Mediathek

The essay starts with a profound growth critique and then goes over to explain three approaches to integrate economy into the ecosystem. The first one the author calls economic imperialism. It is the concept of integrating the whole ecosphere into the economy by financialization, the second is an ecological reductionism and the 3rd is to create a steady state economy. The author is in favour of such a steady state economy and provides 10 policy proposals. He finishes with discussing the ends of an economy.

From the article: . . . That the economy is a subsystem of the ecosphere seems perhaps too obvious to emphasize. Yet the opposite view is common in high places. For example, a recent study by the British government’s Natural Capital Committee asserted, “The environment is part of the economy and needs to be properly integrated into it so that growth opportunities will not be missed.” To the contrary, it is the economy that is the part and needs to be integrated into the whole of the finite ecosphere so that growth limits will not be missed. . . .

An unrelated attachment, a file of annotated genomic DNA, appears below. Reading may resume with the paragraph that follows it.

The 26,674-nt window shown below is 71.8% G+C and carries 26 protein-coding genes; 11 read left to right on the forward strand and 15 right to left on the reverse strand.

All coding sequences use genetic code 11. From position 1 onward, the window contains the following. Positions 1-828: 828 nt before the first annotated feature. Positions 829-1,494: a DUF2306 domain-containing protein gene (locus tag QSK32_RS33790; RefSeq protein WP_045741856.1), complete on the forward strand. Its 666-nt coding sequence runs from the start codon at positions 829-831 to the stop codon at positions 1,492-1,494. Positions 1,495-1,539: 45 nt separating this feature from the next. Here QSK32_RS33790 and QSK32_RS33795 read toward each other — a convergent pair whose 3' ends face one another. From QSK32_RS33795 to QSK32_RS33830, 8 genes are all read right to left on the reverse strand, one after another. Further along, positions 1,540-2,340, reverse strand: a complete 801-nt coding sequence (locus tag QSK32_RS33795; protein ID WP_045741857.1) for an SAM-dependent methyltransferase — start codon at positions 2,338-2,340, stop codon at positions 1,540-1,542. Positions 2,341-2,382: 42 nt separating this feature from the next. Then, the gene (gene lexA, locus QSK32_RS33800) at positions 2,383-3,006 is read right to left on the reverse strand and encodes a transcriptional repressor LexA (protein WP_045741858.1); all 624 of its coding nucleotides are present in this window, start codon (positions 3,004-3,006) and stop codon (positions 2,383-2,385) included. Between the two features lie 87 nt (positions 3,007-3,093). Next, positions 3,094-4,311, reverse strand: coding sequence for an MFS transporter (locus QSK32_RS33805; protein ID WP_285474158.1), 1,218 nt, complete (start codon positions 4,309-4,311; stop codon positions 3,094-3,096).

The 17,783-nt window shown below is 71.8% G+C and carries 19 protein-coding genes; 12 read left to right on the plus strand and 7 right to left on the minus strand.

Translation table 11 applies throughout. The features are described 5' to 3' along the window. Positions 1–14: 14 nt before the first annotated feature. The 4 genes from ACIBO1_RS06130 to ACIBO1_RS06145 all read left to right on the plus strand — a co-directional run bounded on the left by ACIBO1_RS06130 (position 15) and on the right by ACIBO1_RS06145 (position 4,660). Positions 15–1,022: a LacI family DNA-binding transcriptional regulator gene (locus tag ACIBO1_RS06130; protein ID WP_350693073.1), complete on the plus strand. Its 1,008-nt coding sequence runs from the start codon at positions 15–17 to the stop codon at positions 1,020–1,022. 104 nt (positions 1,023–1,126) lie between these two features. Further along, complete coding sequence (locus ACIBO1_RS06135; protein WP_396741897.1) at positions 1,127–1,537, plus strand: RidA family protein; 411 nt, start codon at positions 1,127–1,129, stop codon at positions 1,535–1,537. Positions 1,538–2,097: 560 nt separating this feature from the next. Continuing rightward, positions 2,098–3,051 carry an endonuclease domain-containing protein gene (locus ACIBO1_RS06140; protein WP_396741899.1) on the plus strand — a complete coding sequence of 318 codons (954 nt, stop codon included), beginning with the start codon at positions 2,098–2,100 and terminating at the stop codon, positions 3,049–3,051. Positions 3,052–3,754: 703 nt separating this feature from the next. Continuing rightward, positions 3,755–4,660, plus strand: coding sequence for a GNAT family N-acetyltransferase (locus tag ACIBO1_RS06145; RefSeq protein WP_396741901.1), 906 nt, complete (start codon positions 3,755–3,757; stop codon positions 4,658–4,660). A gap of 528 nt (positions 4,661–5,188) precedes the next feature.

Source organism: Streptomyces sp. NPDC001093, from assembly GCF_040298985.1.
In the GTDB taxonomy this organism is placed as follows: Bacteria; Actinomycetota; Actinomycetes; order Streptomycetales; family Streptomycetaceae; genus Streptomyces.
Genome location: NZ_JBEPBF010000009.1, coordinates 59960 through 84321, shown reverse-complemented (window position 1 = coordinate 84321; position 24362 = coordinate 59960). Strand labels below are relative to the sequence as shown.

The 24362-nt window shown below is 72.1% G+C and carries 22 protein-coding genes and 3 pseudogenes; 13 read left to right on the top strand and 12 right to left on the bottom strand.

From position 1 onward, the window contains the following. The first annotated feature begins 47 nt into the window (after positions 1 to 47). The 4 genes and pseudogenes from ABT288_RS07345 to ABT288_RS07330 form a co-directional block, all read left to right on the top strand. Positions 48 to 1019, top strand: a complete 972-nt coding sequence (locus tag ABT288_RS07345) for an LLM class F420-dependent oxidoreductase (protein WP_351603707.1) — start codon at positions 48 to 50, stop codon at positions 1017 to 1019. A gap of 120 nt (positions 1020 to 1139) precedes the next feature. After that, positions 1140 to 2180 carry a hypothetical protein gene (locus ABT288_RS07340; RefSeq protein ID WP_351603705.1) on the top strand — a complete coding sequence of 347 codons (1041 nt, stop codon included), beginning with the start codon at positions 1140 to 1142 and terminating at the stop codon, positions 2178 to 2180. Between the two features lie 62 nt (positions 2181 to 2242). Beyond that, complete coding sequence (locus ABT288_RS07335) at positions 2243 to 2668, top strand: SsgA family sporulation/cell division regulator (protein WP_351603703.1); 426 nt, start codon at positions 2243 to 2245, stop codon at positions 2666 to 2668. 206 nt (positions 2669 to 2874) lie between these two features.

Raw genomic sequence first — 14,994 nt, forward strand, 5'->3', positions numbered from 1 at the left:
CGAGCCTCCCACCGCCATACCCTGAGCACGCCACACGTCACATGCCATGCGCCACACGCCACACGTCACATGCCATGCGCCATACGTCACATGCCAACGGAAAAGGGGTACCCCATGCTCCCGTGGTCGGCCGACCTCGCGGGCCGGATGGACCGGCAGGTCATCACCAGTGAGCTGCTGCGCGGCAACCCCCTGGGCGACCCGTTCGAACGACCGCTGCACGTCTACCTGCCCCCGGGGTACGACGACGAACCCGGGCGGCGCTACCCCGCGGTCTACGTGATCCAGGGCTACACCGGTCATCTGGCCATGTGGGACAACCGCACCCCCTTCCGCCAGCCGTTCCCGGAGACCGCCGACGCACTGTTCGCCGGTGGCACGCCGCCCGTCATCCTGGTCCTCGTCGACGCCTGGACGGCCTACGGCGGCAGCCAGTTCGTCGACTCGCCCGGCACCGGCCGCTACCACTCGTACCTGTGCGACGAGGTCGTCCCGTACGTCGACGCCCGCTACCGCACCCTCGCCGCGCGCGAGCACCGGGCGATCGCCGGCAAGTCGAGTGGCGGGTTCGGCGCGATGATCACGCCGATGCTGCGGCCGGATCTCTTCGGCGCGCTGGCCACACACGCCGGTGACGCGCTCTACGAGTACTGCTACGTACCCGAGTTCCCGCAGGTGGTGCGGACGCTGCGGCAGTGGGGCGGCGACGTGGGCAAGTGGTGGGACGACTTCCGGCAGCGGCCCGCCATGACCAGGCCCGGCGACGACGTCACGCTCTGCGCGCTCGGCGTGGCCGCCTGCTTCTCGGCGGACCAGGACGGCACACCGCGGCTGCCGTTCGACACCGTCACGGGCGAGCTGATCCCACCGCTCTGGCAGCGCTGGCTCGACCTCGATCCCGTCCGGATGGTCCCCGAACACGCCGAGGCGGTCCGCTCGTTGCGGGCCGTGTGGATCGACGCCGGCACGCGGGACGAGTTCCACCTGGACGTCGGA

. . . What ultimately limits the production of cut timber? Is it the number of chainsaws, sawmills, and lumberjacks, or the remaining forests and the growth rate of new trees? What limits the crops from irrigated agriculture? Is it the number of pipes, sprinklers, and pumps, or the stock of water in aquifers, their recharge rate, and the flow of surface water in rivers? What limits the number of barrels of pumped crude oil: the number of drilling rigs or the remaining accessible deposits of petroleum? What limits the use of all fossil fuels: our mining equipment and combustion engines, or the capacity of the atmosphere to absorb the resulting greenhouse gases without causing drastic climate change? In all cases, it is the latter, the natural capital (whether source or sink), rather than the man-made capital. . . .

. . . While improved technologies can certainly reduce waste and facilitate recycling, agents of transformation (capital and labor) cannot serve as direct substitutes for the material and energy being transformed (natural resources). Can we produce a ten-pound cake with only one pound of ingredients, simply by using more cooks and ovens? And further, how could we make more capital (or labor) without also using more natural resources? . . .

The essay has been adapted from a speech delivered on the occasion of the Blue Planet Prize, Tokyo, November 2014.

Comment on the essay by Giorgos Kallis